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The SNCF archives

Our Archives and Documentation Service (SARDO) is SNCF’s working memory. Learn more about SNCF—past and present—when you explore our archives and media collection.

SARDO

Want to know more about the history of rail in France?

Whether you’re a professional or a simply a passionate amateur, our Archives and Documentation Service (SARDO) will open its historical and cultural riches to you and help with your research project.

Three SARDO entities—the National Centre for Historic Archives in Le Mans, the National Centre for Employee Archives in Béziers and the SARDO Media Collection in Saint-Denis—hold a rich historical and cultural collection retracing the adventure of rail and the story of passenger and freight transport, in France and beyond.

Our Open Archives website

Retrace SNCF’s history through a curated collection of documents, films and historic photographs—all available on line.

Learn more

France’s Heritage Code

SNCF Group’s archives are open to the public: under Articles L213-1 and L213-2 of France’s Heritage Code (Code du patrimoine) they may be released to anyone upon request.

When you consult our archives, you agree to:

  • cite the SNCF Archives and Documentation Service as your source every time you use our material;
  • comply with French law on public archives whenever you use our material;
  • ensure that your use of our material preserves the interests and rights protected under the law

Consult the Code du patrimoine (in French)

Our collections

The SNCF archives retrace more than a century of French rail history and offer insights into our multimodal operations in France and beyond.

Group management and operations

Want to know how our operations have changed over the years? Curious about how rail transport works?

Visit our National Centre for Historic Archives in Le Mans. You’ll find:

  • files on our Board of Directors dating back to 1938
  • texts of internal regulations
  • archives on the departments responsible for budgets, finance, employment and sales policies, plus a fine collection of tourist posters and brochures
  • files on the departments responsible for equipment, rolling stock and transport, dating back to SNCF’s predecessor companies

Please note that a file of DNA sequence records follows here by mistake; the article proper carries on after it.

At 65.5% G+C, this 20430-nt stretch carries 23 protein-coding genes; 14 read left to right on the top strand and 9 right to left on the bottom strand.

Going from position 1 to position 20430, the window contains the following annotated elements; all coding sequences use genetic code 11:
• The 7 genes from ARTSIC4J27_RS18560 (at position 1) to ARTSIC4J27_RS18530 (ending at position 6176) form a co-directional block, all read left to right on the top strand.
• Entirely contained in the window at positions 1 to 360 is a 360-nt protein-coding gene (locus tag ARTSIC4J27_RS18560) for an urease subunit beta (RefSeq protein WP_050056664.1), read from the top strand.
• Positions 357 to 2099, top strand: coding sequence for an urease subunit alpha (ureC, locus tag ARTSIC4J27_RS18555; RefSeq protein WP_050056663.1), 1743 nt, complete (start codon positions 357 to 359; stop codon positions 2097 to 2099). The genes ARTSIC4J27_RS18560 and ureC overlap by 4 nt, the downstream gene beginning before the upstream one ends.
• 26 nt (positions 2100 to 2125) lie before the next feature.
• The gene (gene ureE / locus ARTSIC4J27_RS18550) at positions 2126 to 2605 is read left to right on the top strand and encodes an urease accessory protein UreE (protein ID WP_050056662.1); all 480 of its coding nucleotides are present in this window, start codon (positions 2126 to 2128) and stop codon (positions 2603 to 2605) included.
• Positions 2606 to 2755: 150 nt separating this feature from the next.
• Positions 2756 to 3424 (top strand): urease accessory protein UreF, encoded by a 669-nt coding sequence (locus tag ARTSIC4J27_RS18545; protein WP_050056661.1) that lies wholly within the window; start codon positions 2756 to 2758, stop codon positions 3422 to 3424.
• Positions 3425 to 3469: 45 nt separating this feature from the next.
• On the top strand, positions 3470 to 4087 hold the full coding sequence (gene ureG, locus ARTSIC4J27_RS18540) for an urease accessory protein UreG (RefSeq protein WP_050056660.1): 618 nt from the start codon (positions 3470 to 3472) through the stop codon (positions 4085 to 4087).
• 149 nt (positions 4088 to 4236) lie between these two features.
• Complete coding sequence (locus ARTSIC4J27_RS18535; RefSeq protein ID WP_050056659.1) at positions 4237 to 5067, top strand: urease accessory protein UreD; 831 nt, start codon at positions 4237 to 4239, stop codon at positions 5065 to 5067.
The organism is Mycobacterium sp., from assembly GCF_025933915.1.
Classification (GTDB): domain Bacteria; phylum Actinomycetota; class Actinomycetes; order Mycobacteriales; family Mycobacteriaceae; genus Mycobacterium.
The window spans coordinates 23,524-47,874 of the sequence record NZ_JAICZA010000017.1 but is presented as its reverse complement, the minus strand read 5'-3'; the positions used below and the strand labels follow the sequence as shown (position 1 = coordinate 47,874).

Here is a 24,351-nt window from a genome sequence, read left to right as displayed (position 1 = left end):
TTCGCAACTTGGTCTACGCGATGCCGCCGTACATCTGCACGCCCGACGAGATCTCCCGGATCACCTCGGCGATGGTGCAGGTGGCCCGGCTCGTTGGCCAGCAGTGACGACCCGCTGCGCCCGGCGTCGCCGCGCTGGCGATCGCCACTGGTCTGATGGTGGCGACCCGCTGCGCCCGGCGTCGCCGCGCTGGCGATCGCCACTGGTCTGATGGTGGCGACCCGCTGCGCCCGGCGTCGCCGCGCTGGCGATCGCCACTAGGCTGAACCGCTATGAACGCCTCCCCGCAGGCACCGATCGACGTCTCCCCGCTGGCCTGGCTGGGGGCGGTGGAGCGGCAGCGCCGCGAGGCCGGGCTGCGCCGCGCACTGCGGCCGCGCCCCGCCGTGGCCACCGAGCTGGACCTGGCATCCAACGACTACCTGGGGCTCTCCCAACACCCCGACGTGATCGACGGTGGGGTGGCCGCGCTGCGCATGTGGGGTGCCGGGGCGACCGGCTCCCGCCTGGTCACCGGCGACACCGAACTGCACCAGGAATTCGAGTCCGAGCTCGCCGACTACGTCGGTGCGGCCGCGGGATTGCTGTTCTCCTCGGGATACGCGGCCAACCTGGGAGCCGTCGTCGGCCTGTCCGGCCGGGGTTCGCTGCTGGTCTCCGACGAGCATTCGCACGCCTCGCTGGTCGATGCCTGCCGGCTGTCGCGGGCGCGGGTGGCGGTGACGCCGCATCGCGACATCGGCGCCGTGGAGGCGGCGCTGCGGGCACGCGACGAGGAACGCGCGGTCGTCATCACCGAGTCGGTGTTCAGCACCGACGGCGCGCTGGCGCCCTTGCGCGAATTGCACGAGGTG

• plans for rolling stock, stations, bridges and other structures

Genealogical sources

Interested in the history of railway workers?

Our National Centre for Employee Archives in Béziers holds records on over 800,000 railway workers, with career information, pension files and employee registers covering:

  • employees of the railway companies that combined to create SNCF: Est, Alsace-Lorraine, Nord, Ouest-Etat, Paris-Orléans (later Paris-Orléans-Midi), Paris-Lyon-Méditerranée
  • SNCF employees (permanent staff; auxiliary/contract workers and executives)
  • employees of the North African networks

Iconic images

Interested in rail iconography from before 1945? Visit our National Centre for Historic Archives in Le Mans. There you’ll find:

  • magic lantern slides of locomotives
  • photographs
  • postcards of stations from throughout France and rolling stock from other countries.

Interested in iconography from 1945 to the present? Want to explore SNCF media productions from our beginnings, or actually hear the sounds that have shaped the world of rail? Visit the SARDO Media Collection for:

  • 500,000 colour and black-and-white photographs
  • 6,800 films dating from the 1930s and subject-specific videos since 1990
  • 1,000 sounds from the history of rail—passing trains, signals, klaxons and more

Want to see rail-related objects going back to the 19th century? The collection at the National Centre for Historic Archives in Le Mans includes:

  • a large selection of locomotive crests
  • railroad watches, vintage lapel pins worn by past employees, uniforms and more

Archives for the war years 1939-1945

The Archives and Documentation Service hosts a dedicated website on the history of rail from 1939 to 1945, making a rich collection of documents from the SNCF Archives available on line.

Our resources were so extensive and covered so many topics that we digitized the collection, both to fulfil our commitment to transparency and to preserve these fragile historic materials.

Records are also available on the websites of the Shoah Memorial in Paris, the Yad Vashem Centre in Jerusalem, and the Holocaust Museum in Washington.

There are two ways to search our online archives:

  • consult the search guide for information on how SNCF is structured and how the archives are catalogued, and launch a guided search
  • download the SNCF archive management app and use it to run a key-word search in the historical archive database (does not include images)

You can access the digitized archives by clicking on the links in the description for each record. These archives do not contain lists of deportees, which can be found on the website of the Shoah Memorial.

Consult the digital archives

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